Build Season – Day 6 – Prototyping and Stu-Bots

Stu-Bots

I arrived home late Wednesday night to my┬áconcerned wife wondering “what the heck I ordered”… which can only mean… game pieces are here!

With game pieces, we could now play “stu-bots” or “student robots”. This exercise is always valuable for being able to visualize how the game will flow. It also gives us a basis of comparison, humans are much better at some things than robots (fine manipulations, hands are awesome), but worse in others (carrying 200 balls at a time, or shooting at a very high rate of fire).

Key take-a-ways:

  • Moving at a consistent ~5ft/sec led to an actual cycles/match of ~4-5. Defense in the middle zone was quite effective.
  • Humans that could only carry ~10-15 balls, scoring maybe 75% in the high goal, led to ~20-25kpa a match. They were mostly cycling to the retrieval zone. Collection from hoppers/floor and a holding capacity of 30-40 will likely change the equation, but anything over 50 or so will have diminishing returns from a scoring capacity, as a 3-5 fuel/sec shooter will have to sit for 10-15 seconds shooting. Teams that are able to achieve a higher rate of fire (multiple shooters?) will be able to justify larger volumes, and we’ll probably see multiple shooters at Einstein level teams.
  • We need more data. But playing stu-bots is fun ­čÖé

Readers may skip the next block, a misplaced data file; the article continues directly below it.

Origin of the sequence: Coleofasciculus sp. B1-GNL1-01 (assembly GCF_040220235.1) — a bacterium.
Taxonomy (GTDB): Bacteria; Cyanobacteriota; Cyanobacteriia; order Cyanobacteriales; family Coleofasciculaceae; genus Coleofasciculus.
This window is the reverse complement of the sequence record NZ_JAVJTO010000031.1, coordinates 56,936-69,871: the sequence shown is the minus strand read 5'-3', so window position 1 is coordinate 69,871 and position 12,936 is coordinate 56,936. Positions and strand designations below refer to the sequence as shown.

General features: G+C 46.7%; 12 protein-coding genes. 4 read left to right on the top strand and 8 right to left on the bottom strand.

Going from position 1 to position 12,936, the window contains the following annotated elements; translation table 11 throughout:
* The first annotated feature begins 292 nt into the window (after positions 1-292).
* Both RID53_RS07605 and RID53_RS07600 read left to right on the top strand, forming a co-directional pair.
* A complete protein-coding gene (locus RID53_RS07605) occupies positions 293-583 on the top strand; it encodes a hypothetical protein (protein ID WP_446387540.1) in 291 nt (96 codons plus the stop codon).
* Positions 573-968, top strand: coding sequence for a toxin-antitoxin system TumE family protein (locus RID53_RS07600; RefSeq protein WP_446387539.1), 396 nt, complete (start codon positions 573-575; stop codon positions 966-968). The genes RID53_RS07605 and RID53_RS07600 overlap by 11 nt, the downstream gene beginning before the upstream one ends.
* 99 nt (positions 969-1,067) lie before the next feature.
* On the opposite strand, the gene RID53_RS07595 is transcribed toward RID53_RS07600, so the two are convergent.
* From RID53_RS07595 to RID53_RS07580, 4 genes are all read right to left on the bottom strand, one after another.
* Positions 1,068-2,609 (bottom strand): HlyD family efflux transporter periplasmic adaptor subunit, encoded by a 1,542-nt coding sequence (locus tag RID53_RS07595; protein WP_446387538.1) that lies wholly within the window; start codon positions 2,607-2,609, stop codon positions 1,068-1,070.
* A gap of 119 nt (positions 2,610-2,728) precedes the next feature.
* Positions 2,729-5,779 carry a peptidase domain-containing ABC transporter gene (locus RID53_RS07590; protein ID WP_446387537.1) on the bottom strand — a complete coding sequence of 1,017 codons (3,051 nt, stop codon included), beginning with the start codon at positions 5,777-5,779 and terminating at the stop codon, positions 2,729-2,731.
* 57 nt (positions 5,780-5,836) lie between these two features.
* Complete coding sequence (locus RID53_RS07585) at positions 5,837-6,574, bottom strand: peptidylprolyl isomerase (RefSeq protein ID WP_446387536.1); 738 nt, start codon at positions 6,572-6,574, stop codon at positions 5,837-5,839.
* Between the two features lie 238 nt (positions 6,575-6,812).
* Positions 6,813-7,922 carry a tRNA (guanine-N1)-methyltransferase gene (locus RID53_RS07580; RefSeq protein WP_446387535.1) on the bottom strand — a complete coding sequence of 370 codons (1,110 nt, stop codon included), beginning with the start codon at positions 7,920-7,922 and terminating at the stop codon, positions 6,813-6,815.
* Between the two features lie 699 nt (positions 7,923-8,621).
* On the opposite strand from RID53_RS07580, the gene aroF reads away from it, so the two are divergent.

Prototyping Continued

Despite being a little slower day, we were able to advance a couple other prototype designs.

  • We’d like to know what a passive gear manipulator could do, so we started a basic design that could be mounted to a kit chassis. While it might not be OUR design, it gives us information on what to expect from the bottom tier of robots at a competition. If they can get 2 gears each, or be modified to do so, it makes our incremental contribution a lot less as a pure gear robot.
  • Additionally, we know climbing is a must do, but had yet to build a prototype. We played a bit with a┬á“direct rope climb” idea today, building up a simple wooden prototype and driving it with a drill. It had a few issues with either stalling the motor, or being too loose and slipping, as well as no clear way to engage the rope to start the climb, but every bit of information helps.
  • We’ll likely work to advance both passive gear and climbing forward (with all other prototypes) on Saturday when we will have far more people and 8 hours to build instead of ~2.

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